Thursday, September 24, 2009

I Miss '70's Blaxploitation Horror

No idea what prompted this post. I suppose it's all those Children of the 70's gifts my high school Facebook friends have been sending me, lately. Or, maybe it was just running across the first trailer below, completely by accident.

Many cineasts refer to the 1970's as Hollywood's "Second Golden Age." And admittedly, a lot of great films came out of that decade. Patton; The French Connection; The Sting; The Paper Chase; Young Frankenstein; Cabaret; Alien... the list goes on and on. Fueled by the eradication of the Hayes Code and the unprecedented social unrest brought on by Vietnam and the Hippie movement, filmmakers found themselves free to experiment and create edgier, grittier films with social messages and even pornographic films were household names (Deep Throat; The Devil in Miss Jones; Behind the Green Door).

Horror movies were very big in the '70's. Britain's Hammer Studios was in its heyday, pumping out Dracula movies starring Christopher Lee and AIP was making comedic horror gems like The Abominable Dr. Phibes. The demented H.G. Lewis was still making his godawful (though highly entertaining) drive-in gorefests, while directors like Tobe Hooper and Wes Craven were cutting their very sharp teeth on movies like The Hills Have Eyes and The Texas Chainsaw Massacre. And of course, there was what many (though not yours truly), consider to be the scariest movie of all time, 1973's The Exorcist.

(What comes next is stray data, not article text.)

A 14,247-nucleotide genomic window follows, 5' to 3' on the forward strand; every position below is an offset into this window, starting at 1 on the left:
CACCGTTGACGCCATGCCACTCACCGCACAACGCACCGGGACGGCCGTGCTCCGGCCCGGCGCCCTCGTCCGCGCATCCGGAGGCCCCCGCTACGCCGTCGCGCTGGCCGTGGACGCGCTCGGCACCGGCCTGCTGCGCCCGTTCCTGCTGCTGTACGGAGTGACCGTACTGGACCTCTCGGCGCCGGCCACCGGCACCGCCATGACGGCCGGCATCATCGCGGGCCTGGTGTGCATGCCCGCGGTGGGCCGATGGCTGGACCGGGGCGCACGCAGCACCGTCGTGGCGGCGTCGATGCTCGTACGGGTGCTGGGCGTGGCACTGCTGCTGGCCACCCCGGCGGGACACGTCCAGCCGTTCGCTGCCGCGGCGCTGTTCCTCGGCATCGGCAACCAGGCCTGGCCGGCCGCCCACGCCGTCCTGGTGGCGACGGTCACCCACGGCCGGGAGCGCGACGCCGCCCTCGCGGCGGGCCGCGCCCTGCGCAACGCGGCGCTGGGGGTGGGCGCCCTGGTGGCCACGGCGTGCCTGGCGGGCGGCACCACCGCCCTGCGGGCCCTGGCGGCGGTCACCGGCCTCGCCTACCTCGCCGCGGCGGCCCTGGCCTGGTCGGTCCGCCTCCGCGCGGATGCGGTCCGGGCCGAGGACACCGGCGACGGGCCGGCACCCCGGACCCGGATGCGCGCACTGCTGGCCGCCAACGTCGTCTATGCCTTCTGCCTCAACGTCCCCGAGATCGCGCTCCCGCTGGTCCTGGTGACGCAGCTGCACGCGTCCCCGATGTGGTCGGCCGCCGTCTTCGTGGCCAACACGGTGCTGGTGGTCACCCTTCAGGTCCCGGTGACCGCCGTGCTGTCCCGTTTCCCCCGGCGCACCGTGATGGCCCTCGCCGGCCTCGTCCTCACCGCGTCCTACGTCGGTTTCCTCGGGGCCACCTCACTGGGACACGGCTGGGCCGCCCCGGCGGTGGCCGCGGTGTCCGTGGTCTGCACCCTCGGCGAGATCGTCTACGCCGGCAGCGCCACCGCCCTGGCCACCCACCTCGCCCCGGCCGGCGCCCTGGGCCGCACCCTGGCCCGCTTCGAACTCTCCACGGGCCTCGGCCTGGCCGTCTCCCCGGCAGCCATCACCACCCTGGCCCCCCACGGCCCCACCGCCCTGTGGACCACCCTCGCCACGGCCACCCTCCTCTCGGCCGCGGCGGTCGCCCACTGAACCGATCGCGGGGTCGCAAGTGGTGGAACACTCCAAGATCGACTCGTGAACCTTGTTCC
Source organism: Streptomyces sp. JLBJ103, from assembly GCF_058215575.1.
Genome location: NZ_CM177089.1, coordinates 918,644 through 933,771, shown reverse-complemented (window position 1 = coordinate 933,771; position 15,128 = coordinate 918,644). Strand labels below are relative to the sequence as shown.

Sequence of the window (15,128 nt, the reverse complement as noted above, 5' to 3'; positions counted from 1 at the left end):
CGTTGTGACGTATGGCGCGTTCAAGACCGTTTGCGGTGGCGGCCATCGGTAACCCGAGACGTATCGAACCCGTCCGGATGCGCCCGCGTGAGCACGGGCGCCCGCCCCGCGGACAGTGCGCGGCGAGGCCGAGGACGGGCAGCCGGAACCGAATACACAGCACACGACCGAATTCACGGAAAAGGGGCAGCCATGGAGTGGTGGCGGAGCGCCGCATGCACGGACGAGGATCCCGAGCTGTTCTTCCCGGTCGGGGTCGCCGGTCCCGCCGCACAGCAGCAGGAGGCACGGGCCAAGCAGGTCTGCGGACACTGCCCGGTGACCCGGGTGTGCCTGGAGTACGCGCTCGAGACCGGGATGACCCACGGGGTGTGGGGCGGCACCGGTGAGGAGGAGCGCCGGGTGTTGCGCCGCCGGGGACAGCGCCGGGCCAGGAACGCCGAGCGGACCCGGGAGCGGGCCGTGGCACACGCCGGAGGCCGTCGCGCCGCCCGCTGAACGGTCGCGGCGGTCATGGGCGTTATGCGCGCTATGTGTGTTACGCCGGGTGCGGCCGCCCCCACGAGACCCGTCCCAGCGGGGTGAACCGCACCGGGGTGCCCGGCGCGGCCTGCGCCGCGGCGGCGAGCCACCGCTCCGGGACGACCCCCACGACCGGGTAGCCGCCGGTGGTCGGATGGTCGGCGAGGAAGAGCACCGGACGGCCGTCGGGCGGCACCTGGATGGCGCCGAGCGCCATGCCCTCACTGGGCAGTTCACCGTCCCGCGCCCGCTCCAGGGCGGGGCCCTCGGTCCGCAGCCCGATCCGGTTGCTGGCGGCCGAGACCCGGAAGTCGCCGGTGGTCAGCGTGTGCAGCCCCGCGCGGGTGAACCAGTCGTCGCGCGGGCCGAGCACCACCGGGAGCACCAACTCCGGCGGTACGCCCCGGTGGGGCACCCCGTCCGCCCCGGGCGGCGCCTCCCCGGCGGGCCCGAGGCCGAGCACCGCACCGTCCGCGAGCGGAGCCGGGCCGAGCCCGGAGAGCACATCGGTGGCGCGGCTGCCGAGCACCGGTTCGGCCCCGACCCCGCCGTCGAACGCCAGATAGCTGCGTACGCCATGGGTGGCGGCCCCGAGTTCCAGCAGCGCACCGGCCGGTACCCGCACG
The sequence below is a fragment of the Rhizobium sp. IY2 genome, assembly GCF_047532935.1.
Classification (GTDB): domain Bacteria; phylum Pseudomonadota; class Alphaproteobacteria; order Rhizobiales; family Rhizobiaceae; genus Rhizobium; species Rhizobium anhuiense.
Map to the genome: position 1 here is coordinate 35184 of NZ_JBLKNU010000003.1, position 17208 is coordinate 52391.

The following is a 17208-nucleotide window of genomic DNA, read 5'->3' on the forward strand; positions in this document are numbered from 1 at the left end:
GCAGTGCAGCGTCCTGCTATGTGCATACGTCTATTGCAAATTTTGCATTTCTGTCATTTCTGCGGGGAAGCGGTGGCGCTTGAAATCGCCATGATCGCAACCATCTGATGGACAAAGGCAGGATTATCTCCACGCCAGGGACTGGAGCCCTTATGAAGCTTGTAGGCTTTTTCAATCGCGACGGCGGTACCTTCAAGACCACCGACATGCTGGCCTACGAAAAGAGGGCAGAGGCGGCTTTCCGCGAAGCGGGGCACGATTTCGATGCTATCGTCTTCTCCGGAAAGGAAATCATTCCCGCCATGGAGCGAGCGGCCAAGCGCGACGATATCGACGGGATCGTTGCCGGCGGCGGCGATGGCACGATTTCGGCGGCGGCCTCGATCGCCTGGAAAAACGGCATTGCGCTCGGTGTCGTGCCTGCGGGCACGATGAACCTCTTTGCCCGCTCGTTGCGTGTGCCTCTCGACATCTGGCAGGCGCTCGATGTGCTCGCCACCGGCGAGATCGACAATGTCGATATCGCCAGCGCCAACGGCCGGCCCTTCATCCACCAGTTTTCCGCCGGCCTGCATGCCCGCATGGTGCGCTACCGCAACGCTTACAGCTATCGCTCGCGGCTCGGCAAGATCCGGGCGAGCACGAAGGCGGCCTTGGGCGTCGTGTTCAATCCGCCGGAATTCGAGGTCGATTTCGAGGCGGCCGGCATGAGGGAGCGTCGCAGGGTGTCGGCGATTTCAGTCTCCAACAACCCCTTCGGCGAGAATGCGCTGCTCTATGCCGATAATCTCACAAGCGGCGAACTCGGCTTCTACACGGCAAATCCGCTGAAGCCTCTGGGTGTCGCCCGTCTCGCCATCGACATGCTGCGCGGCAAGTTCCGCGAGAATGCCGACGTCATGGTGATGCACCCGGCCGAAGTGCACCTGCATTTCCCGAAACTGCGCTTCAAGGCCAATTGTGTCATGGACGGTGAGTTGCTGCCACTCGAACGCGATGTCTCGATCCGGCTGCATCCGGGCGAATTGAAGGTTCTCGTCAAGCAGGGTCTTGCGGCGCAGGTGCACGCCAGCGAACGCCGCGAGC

The '70's were also when African-American filmmakers really found their voices, making films that spoke to Black urban audiences in a way they had never been able to, before. Films like Shaft; Superfly and Cleopatra Jones packed theaters with audiences hungry to see life portrayed as they lived perceived it to be. 20 years later, the term "Blaxpolitation" would be coined to describe these movies, though the filmmakers of the time certainly never thought of them in that way. The natural progression toward Blaxpolitation Horror was inevitable.

Released just one year after William Friedkin's The Exorcist, Abby is often referred to as "The Blaxorcist," though I think it probably owes more than a nod of debt to the early zombie films of the 30's and 40's.

And just the year before, "Dracula's soul brother," Blacula was released:

Blacula was soon followed by Blackenstein:

And then there's the 1974 Voodoo Zombie thriller Sugar Hill:

And let's not forget the Rosey Grier/Ray Milland "shocker," The Thing with Two Heads:

Ah, the good old days. I miss 'em! And oh, how I wish the tagline at the top of the Blackula poster read: "Bloodsuckah!" Anyone else long for those bygone days of cheap, ridiculous and exploitative horror movies?

More, anon.

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